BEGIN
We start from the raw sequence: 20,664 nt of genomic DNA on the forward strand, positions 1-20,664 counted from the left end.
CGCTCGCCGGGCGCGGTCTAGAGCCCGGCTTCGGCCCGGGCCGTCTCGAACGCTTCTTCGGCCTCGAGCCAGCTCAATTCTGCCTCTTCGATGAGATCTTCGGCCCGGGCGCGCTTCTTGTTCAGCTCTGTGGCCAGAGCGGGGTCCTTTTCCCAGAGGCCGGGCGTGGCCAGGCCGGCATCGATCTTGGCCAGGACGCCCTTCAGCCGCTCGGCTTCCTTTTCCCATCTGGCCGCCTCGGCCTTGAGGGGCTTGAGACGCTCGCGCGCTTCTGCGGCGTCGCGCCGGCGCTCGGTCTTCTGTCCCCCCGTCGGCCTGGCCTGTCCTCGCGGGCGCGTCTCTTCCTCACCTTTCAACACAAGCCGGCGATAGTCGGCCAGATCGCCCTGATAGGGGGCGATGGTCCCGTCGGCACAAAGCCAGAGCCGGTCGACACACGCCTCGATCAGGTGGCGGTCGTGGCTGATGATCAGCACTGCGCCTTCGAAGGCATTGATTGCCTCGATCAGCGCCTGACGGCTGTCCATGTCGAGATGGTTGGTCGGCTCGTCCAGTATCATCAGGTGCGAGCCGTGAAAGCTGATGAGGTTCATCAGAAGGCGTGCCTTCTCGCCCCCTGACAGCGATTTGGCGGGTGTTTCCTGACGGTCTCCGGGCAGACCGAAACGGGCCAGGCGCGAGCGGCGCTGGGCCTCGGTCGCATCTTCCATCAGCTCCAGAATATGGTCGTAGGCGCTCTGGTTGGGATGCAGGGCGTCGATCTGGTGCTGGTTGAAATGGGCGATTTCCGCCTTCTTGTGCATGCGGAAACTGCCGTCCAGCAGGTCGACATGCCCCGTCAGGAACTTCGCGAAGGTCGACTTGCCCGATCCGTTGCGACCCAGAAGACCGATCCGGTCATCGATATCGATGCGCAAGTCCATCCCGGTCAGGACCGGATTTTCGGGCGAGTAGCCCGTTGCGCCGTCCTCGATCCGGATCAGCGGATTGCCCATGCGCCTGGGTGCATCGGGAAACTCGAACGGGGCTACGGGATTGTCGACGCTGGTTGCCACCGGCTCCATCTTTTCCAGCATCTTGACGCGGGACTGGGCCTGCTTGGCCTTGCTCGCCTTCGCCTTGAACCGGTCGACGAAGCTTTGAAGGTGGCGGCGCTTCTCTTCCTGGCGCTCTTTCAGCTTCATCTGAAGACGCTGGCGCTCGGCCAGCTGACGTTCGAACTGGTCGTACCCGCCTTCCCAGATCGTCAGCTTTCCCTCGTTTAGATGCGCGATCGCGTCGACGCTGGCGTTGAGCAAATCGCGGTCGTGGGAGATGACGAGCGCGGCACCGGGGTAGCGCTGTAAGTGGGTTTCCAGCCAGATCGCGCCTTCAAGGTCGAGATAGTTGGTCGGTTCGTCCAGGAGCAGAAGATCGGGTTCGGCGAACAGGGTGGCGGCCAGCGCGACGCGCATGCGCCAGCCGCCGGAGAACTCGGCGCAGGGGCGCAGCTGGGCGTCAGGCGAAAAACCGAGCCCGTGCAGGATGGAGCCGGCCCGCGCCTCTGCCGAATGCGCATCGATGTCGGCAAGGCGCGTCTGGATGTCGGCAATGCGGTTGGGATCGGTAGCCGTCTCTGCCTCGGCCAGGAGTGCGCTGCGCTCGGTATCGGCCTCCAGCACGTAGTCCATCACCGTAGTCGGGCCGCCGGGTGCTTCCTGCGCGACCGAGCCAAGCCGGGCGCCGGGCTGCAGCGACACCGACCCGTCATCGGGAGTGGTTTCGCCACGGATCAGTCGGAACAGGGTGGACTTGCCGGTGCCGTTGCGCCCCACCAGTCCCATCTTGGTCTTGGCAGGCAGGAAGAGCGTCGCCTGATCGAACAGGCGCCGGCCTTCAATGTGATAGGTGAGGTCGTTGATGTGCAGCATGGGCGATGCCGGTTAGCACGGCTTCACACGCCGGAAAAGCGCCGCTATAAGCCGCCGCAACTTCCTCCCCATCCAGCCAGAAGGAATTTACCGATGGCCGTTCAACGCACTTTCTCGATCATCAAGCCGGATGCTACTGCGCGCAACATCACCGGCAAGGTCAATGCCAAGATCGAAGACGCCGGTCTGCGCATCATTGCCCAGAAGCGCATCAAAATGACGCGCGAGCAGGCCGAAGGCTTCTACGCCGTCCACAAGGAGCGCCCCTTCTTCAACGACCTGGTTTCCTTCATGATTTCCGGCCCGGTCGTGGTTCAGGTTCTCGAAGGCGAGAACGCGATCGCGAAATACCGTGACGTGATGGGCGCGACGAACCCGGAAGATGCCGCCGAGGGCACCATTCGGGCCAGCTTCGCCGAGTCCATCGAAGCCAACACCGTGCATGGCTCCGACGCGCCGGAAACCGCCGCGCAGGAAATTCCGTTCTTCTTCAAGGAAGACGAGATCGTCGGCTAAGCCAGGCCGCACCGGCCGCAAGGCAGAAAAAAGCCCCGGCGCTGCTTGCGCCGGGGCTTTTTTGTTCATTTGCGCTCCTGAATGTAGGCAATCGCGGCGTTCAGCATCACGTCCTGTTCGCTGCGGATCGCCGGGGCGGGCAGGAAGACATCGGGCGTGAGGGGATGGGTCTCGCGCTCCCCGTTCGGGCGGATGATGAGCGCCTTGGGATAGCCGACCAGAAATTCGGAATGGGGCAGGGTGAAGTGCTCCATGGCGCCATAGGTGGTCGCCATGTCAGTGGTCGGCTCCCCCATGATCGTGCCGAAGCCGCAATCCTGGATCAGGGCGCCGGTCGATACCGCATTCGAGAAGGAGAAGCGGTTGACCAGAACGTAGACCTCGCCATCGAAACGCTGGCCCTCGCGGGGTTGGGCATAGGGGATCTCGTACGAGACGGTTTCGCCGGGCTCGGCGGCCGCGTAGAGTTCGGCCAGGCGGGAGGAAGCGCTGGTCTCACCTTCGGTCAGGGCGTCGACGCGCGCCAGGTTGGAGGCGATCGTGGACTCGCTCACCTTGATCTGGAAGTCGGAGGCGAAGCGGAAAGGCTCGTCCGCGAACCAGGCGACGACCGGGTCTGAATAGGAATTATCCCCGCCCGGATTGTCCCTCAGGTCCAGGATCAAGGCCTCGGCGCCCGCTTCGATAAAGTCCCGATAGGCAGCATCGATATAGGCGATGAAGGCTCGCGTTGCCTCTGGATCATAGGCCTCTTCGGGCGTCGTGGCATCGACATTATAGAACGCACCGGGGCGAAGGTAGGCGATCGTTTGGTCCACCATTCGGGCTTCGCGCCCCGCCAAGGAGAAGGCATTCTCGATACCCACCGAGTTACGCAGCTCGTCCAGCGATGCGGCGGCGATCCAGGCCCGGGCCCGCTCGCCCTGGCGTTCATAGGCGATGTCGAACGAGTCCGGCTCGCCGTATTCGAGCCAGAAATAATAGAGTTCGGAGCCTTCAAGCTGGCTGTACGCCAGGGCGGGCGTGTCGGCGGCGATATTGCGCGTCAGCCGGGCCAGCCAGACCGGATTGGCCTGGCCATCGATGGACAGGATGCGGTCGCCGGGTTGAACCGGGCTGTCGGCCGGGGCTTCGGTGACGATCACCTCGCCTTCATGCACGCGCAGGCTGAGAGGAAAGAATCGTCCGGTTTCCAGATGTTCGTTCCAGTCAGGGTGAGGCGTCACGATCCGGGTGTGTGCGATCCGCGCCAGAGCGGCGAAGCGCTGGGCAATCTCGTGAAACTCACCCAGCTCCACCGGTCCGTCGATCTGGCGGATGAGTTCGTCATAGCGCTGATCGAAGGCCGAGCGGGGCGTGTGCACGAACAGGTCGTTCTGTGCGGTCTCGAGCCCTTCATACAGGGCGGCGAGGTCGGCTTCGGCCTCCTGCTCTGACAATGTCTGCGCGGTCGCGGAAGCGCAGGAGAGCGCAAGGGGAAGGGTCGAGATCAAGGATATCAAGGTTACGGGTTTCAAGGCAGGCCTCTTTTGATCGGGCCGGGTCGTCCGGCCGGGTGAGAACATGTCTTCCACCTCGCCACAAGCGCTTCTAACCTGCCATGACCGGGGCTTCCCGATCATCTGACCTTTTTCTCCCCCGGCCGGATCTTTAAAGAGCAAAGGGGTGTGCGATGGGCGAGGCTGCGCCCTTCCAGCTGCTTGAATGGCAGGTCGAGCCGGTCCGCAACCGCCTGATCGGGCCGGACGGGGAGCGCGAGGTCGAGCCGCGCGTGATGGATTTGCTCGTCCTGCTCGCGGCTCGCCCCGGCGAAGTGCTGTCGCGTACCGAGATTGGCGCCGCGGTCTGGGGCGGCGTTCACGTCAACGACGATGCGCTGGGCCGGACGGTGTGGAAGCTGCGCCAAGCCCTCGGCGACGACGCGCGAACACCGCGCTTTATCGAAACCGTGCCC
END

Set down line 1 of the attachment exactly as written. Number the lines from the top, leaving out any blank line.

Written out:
We start from the raw sequence: 20,664 nt of genomic DNA on the forward strand, positions 1-20,664 counted from the left end.